10. July 15, 2009 6:26 pm

    Love it Jan! I love H. Thompson the best tho. I have personally had my homework eaten at times too, so had to laugh at that one! :)

  11. July 16, 2009 8:02 am

    jan, what an excellent post! those wheels are so so lucky that you are adopting them! are you doing all the restoration yourself?
    what kind of finsh are you using on the wood? it looks fabulous :-)

  12. July 16, 2009 4:26 pm

    Jealous! Seriously, you have collected some real beauties. It does my heart good to see them restored into action again – as they should be.

  13. July 16, 2009 5:41 pm

    Beautiful collection!
    Thanks for posting them!

  14. Dot permalink
    July 18, 2009 5:14 pm

    Lovely wheels! I saw your note on Ravelry and came for a peek. I’d give my vote to Mr Thompson’s wheel, I love the simple lines.

  15. Sharon Peterson permalink
    February 12, 2012 7:46 pm

    I just found your site and I am looking for any information that you could give me about my wheel. It is signed H Thomson and that is all the information that I have about it, would you know the age, value etc. The wheel is about 44″ and looks like it has square nails holding the spokes.

    • February 14, 2012 2:41 pm

      Hi Sharon; WOW!! This is special. I urge you to write to Florence Feldman-Wood (the Spinning Wheel Sleuth, email addy on website) and tell her about this. The only thing I have is a comment in Penningtn and Taylor (Antique Spinning Wheels and Accessories) to the effect that H Thompson made wheels that looked very Shaker, but his name doesn’t appear in Shaker records. They show a pirn winder that looks like a mini Great Wheel as I recall. If you are not there already, hop on the Ravelry Antique Spinning Wheels group, and check my posts there. I’m janclark on Rav. Also search that forum for Thompson. There may be a second maker, or just a variant spelling. Another chapter in the sleuthing begins…

  16. August 17, 2013 7:39 pm

    I recently purchased a flax wheel that closely resembles the granny wheel. Where could I find more information about that particular type of wheel?

  17. August 18, 2013 8:13 pm

    The book “Antique Spinning Wheels and Accessories” by Pennington & Taylor (I think that Amazon currently lists the authors in reverse order) is the best and broadest reference book we have on American spinning wheels. The “Spinning Wheel Sleuth Newsletter ” has many articles on this type of wheel…check the Back Issues page of the website. If your wheel has initials picked or stamped on it, both of the above have extensive maker’s mark list. And if you are on Ravelry, you should drop in on the Antique Spinning Wheels forum for lots of photos and great discussions of all kinds of antique wheels. Congratulations on you new wheel…may you spin many happy miles together.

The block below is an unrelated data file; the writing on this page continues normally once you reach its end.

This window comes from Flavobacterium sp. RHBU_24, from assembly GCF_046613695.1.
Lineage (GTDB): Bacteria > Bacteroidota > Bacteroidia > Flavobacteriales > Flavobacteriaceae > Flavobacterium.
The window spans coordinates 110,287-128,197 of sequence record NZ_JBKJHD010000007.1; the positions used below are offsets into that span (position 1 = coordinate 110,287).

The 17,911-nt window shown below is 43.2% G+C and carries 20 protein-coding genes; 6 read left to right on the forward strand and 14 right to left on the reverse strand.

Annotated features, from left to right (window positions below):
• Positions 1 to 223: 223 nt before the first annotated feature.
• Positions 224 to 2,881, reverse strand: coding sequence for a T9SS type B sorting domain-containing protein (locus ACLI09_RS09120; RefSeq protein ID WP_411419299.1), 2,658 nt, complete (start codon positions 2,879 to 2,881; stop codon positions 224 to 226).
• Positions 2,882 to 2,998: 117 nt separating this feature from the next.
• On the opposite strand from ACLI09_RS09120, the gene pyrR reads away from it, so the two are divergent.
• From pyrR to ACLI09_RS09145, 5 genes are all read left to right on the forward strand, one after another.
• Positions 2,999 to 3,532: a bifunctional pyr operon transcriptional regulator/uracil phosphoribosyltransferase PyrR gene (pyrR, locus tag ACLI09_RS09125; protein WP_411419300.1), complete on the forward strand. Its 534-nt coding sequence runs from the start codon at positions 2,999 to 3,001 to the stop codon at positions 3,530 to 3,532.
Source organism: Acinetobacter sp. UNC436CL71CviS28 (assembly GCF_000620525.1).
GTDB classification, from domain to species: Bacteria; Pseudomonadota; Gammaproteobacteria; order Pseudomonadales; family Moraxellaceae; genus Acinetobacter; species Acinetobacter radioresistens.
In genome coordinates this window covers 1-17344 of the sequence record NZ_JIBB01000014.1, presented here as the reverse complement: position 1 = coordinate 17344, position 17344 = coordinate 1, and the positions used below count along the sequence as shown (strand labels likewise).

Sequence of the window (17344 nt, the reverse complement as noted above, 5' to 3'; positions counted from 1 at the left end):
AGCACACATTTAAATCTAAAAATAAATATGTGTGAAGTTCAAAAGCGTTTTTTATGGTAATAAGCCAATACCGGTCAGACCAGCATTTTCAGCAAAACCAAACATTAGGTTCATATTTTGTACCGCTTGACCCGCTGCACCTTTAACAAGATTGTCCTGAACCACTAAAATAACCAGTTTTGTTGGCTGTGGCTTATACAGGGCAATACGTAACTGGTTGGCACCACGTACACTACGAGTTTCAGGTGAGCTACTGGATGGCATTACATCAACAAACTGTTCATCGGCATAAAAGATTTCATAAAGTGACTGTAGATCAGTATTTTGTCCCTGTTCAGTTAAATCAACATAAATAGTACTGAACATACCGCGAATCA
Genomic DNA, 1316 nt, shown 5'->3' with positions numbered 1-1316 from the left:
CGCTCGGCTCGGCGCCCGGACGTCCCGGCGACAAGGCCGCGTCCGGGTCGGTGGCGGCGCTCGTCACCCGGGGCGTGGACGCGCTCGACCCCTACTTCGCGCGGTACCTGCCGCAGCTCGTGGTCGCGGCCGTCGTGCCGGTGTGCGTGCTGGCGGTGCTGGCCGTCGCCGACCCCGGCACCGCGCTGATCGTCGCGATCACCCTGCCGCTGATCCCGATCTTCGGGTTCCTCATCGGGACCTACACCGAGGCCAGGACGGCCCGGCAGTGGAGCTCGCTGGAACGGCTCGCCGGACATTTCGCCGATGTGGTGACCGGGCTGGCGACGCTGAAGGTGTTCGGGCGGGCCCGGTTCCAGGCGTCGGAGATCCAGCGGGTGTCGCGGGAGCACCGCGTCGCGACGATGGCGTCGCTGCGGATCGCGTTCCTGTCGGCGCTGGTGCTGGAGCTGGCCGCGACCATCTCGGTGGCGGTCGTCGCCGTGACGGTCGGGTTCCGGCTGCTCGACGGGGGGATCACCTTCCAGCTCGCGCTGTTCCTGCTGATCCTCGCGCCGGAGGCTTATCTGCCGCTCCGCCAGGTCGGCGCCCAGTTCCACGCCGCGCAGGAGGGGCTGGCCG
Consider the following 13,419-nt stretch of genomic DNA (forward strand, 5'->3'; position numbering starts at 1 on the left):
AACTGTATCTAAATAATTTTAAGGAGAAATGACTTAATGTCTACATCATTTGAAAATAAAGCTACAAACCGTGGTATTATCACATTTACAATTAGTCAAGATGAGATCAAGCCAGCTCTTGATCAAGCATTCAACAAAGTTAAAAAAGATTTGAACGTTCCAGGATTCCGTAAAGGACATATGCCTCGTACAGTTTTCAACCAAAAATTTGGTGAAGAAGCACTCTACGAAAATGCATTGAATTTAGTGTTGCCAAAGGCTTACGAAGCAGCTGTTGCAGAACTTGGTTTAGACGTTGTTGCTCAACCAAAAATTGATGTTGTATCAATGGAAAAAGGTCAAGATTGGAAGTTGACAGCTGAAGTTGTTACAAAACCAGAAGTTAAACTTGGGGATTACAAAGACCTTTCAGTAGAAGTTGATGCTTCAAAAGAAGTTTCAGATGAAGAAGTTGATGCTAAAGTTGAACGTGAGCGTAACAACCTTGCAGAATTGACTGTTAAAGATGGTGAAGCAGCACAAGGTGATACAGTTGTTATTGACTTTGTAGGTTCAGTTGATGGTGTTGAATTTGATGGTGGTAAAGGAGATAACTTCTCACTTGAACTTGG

• Jean Young permalink
      October 19, 2013 4:59 pm

      A maker on my purchased wheel is: D. SGH. ??H?? sHER. Please translate if any literature about this person. Thank you.

  18. Jean Young permalink
    October 19, 2013 5:01 pm

    The name is partly unreadable. I inserted question marks to indicate missing letters.

  19. October 22, 2013 6:18 pm

    I don’t find a combination of letters like that in any of my references. It could be a maker’s mark, or could be an owner’s mark. If you are on Ravelry, you might want to stop by the Antique Spinning Wheels group and post your inquiry there. Photos are very helpful, in determining a wheel’s origins. Do you know anything about your wheel’s background?

  20. Melissa Marvin permalink
    June 17, 2014 2:22 pm

    You have a beautiful collection of antique wheels. I inherited my first wheel from my grandmother. It is a Daniel Miltimore most likely crafted in Antrim, NH around the turn of the 19th century. I recently acquired my second wheel from an antique shop here in the Florida Panhandle. It is from Berkshire County, PA from what I’ve been told on Ravelry and now having seen your wheel. Does your wheel have a reeling pin? Or a hole where the pin would’ve resided? I got lucky and my wheel still has the pin. Unfortunately it is missing the footman though. Is it possible for you to email me a picture of your wheel’s footman so I can get a accurate reproduction made? I would love to take this wheel with me when I demonstrate at the local living history museum.